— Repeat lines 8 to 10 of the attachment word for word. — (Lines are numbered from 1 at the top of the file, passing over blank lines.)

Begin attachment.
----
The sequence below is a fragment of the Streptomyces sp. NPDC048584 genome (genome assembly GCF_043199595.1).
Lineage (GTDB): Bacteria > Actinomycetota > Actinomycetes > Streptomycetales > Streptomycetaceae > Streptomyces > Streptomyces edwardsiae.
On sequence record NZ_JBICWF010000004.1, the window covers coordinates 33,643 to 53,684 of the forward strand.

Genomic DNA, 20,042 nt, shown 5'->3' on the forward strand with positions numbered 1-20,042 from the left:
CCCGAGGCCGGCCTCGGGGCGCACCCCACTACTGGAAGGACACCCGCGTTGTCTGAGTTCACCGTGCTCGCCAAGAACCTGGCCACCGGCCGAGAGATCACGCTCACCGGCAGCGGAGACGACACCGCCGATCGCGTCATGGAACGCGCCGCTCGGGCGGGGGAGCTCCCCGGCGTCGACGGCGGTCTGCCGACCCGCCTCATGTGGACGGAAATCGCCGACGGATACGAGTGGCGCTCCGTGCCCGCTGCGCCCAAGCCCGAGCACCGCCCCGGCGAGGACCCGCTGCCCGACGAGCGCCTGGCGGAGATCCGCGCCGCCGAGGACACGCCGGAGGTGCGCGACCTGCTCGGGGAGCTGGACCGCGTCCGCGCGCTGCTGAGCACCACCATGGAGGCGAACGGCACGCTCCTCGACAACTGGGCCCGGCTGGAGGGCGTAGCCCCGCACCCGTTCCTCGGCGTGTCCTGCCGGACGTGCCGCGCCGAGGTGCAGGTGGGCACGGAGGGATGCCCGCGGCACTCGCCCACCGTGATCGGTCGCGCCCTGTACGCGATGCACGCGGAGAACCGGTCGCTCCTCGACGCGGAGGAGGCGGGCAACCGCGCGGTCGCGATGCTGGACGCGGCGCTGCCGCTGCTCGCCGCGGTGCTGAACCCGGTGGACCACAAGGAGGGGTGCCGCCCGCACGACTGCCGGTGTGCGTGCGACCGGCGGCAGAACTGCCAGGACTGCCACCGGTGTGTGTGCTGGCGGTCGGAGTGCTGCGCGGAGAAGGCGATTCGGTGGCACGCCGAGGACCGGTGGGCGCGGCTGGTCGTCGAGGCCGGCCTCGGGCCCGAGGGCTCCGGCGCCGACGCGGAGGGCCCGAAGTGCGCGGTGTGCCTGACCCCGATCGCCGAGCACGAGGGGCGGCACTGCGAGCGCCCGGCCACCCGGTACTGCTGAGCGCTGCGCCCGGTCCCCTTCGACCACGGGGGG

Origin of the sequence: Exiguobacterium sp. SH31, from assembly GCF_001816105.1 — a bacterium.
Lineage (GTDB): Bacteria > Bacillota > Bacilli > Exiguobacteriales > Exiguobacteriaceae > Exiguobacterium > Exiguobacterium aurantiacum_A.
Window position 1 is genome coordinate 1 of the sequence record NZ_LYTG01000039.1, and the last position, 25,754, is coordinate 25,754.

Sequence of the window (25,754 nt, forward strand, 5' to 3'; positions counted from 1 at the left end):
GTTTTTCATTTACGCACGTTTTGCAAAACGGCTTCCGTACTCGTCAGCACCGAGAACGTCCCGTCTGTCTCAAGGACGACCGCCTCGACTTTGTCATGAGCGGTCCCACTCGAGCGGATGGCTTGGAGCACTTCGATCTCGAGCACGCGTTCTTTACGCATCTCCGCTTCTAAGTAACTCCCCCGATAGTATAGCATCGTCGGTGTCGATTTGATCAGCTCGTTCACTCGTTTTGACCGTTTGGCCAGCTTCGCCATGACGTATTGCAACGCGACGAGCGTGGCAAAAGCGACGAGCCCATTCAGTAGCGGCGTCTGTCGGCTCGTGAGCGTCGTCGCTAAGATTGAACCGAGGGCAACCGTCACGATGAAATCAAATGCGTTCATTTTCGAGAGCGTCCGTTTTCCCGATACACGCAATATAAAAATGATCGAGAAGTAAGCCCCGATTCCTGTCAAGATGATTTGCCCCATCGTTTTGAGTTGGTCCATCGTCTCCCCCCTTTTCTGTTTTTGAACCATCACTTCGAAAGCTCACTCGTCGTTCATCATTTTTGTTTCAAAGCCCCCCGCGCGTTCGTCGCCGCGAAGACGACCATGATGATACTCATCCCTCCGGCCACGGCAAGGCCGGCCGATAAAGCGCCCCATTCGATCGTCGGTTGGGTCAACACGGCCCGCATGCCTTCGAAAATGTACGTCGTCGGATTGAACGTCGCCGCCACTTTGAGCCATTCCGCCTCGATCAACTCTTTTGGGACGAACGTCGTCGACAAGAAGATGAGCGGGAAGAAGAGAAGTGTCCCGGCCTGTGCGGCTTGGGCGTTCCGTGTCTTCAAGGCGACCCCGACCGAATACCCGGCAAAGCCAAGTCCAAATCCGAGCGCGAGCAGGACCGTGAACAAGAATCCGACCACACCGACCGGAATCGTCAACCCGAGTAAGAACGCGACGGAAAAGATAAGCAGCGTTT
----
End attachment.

Window position 1 is genome coordinate 1 of the sequence record NZ_LYTG01000039.1, and the last position, 25,754, is coordinate 25,754.

Sequence of the window (25,754 nt, forward strand, 5' to 3'; positions counted from 1 at the left end):
GTTTTTCATTTACGCACGTTTTGCAAAACGGCTTCCGTACTCGTCAGCACCGAGAACGTCCCGTCTGTCTCAAGGACGACCGCCTCGACTTTGTCATGAGCGGTCCCACTCGAGCGGATGGCTTGGAGCACTTCGATCTCGAGCACGCGTTCTTTACGCATCTCCGCTTCTAAGTAACTCCCCCGATAGTATAGCATCGTCGGTGTCGATTTGATCAGCTCGTTCACTCGTTTTGACCGTTTGGCCAGCTTCGCCATGACGTATTGCAACGCGACGAGCGTGGCAAAAGCGACGAGCCCATTCAGTAGCGGCGTCTGTCGGCTCGTGAGCGTCGTCGCTAAGATTGAACCGAGGGCAACCGTCACGATGAAATCAAATGCGTTCATTTTCGAGAGCGTCCGTTTTCCCGATACACGCAATATAAAAATGATCGAGAAGTAAGCCCCGATTCCTGTCAAGATGATTTGCCCCATCGTTTTGAGTTGGTCCATCGTCTCCCCCCTTTTCTGTTTTTGAACCATCACTTCGAAAGCTCACTCGTCGTTCATCATTTTTGTTTCAAAGCCCCCCGCGCGTTCGTCGCCGCGAAGACGACCATGATGATACTCATCCCTCCGGCCACGGCAAGGCCGGCCGATAAAGCGCCCCATTCGATCGTCGGTTGGGTCAACACGGCCCGCATGCCTTCGAAAATGTACGTCGTCGGATTGAACGTCGCCGCCACTTTGAGCCATTCCGCCTCGATCAACTCTTTTGGGACGAACGTCGTCGACAAGAAGATGAGCGGGAAGAAGAGAAGTGTCCCGGCCTGTGCGGCTTGGGCGTTCCGTGTCTTCAAGGCGACCCCGACCGAATACCCGGCAAAGCCAAGTCCAAATCCGAGCGCGAGCAGGACCGTGAACAAGAATCCGACCACACCGACCGGAATCGTCAACCCGAGTAAGAACGCGACGGAAAAGATAAGCAGCGTTT